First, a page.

We recommend that other conferences adopt a photography policy that is not an automatic or default opt-in. Policies vary a lot, and sometimes include exceptions for group shots. What we like about the AdaCamp policy is that it is clear and unambiguous, not requiring any judgement calls about whether something is a group or individual photograph or similar. It has the additional advantage of not requiring people who never want to be photographed to opt-out over and over.

Other conferences with different photography policies include:

  • Open Source Bridge, which allows photography as long the subject knows they are being photographed, they haven’t opted out, and any photographs are deleted upon request
  • WisCon, which allows video and audio recording and photography for personal archival use only unless an attendee opts out. It includes a suggestion to ask first, and a requirement to ask subjects before making an upload to a commercial website
  • Sirens, which requests that photographers ask before photographing attendees, and bans photography during programmed sessions unless the program information says otherwise
  • Con Carolinas, which requests that photographers ask attendees before photographing them, other than incidental appearances in a crowd shot

Photography at conferences may seem totally innocuous to most people, but when you ask women about their experiences, you can see how uncomfortable and even dangerous it can be. For some women, going to a conference without a photography policy means being photographed incessantly, a resurgence in online harassment and death threats, a dangerous stalker showing up at her hotel room, or pornographic photos taken against her will and posted online. Even without all these consequences, asking permission to take photos and post them online is just plain good manners.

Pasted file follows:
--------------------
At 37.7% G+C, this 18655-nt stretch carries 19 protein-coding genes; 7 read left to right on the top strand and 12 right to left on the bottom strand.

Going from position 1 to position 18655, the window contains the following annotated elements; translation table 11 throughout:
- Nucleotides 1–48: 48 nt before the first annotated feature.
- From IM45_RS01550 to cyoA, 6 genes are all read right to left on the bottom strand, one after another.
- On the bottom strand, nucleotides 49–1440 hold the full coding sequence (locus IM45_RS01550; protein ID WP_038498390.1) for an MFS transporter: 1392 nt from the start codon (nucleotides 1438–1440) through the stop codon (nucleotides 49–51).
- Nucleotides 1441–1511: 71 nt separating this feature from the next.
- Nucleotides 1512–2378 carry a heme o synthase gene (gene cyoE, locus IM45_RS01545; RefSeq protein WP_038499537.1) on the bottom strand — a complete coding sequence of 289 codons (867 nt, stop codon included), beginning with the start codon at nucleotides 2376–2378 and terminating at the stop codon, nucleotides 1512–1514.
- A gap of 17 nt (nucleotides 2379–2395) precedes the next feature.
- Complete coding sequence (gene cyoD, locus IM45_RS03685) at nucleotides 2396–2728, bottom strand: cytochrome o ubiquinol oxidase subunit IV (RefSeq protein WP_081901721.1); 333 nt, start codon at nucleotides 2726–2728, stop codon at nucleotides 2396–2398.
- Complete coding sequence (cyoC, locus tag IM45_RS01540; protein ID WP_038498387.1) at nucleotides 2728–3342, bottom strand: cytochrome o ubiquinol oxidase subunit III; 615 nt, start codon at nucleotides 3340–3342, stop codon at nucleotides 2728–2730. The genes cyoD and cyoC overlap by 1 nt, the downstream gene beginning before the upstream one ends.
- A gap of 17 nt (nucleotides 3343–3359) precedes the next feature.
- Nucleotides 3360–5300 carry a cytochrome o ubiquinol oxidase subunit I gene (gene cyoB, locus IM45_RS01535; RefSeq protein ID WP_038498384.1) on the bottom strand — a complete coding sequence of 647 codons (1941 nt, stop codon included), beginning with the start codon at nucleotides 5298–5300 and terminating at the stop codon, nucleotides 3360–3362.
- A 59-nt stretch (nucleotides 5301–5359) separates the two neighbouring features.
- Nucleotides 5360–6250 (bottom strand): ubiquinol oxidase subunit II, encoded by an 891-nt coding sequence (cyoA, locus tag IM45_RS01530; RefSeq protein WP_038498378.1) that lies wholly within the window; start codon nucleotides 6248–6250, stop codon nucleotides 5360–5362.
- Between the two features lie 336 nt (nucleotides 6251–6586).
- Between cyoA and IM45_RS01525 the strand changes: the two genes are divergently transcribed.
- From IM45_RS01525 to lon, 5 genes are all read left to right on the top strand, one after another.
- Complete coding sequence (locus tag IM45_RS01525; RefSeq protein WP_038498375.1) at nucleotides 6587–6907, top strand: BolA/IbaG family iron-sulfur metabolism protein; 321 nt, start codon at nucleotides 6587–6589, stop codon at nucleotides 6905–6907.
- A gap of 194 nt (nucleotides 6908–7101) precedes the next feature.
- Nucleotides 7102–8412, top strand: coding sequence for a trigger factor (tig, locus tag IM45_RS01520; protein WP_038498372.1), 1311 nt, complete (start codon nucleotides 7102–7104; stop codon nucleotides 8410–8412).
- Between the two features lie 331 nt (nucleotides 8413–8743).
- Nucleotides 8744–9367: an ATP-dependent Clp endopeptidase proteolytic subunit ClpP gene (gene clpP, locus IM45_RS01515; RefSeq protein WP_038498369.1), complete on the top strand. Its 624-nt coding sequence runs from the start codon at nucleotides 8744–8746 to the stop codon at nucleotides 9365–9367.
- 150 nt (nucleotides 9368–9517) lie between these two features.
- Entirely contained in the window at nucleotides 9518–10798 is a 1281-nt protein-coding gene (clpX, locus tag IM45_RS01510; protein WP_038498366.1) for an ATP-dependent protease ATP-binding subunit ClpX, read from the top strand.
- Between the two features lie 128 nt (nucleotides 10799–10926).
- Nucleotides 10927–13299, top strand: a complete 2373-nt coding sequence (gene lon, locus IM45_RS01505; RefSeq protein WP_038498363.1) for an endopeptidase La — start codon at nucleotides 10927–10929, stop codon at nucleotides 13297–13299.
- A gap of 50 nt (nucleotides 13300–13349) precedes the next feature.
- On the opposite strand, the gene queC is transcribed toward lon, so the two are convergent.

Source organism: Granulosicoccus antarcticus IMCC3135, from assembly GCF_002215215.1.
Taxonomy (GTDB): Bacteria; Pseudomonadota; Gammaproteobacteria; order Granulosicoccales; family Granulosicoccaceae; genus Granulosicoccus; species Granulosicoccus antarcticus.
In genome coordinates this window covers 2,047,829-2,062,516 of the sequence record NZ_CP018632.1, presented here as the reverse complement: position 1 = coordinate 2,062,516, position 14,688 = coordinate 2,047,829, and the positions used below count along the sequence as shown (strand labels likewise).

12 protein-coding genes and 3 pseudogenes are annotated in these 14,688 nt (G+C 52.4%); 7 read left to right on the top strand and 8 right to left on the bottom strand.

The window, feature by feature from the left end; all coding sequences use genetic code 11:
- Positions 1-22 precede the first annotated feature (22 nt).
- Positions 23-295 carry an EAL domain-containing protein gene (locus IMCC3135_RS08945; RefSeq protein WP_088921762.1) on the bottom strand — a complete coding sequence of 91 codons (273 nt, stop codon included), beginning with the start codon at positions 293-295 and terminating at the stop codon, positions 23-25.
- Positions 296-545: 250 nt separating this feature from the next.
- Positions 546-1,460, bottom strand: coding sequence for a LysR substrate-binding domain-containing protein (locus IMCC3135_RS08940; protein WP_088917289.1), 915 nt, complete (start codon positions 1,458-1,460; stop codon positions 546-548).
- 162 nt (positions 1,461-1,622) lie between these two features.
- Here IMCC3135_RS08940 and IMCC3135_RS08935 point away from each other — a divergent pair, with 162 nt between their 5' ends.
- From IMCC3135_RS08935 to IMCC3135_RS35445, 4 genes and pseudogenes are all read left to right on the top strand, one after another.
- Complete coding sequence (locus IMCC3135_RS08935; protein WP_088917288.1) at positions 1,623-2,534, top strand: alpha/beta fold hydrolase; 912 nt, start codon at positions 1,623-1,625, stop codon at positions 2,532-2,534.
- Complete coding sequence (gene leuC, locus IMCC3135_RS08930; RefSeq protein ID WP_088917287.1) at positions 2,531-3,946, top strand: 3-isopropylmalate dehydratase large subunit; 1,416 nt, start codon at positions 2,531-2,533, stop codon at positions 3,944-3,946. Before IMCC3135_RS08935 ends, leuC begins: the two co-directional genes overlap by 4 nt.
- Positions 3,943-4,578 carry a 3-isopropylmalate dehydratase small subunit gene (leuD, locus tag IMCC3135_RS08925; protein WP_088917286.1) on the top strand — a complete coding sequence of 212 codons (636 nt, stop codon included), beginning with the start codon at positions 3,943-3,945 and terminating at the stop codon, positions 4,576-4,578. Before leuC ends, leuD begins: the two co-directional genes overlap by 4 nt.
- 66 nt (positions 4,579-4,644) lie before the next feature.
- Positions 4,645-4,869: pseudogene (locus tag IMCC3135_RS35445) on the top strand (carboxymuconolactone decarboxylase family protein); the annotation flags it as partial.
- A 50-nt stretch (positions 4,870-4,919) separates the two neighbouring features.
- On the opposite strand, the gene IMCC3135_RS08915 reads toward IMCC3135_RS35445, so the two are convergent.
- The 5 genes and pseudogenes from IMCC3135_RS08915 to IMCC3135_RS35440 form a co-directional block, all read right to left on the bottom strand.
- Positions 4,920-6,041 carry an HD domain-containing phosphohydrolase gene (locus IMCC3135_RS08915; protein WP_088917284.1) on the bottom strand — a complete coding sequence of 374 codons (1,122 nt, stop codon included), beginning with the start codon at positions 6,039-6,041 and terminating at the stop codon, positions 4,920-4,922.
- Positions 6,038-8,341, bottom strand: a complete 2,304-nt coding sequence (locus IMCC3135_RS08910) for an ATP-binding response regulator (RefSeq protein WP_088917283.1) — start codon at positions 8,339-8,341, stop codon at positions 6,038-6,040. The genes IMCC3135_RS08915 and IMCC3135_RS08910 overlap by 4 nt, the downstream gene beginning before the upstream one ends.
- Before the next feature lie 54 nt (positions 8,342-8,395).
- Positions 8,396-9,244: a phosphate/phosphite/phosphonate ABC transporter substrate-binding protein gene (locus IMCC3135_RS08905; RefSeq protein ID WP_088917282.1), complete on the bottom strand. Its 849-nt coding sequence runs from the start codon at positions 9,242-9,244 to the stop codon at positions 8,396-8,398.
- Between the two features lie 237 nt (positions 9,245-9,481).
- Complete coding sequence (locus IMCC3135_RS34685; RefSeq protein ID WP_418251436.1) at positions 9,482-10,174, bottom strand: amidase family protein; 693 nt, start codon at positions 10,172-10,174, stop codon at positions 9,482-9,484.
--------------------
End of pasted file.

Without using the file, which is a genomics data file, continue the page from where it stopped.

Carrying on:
Licence exemption: the photograph of Jen Mei Wu, used here with permission, is not covered by the Creative Commons licence for this post. Please visit the Flickr page for the photograph for information on re-using this image.

Kicking impostor syndrome in the head: lessons from AdaCamp DC and SF

Impostor syndrome is a common reaction to doing publicly visible and publicly criticised work like that done in open technology and culture; it’s a feeling that you haven’t earned and aren’t qualified for the status you or your work have and a fear of failing publicly and being discovered to be an impostor. It is very prevalent among women in the space, many of whom have been socialised to value other’s opinion of their work above their own, and to do things “by the book”.

At the Ada Initiative’s AdaCamp, impostor syndrome is such a popular topic of discussion that five sessions ran on it at AdaCamp DC in July 2012. More recently at AdaCamp San Francisco Leigh Honeywell ran an opening session for most conference attendees on combating impostor syndrome.

Video: Denise Paolucci, “Overcoming Impostor Syndrome”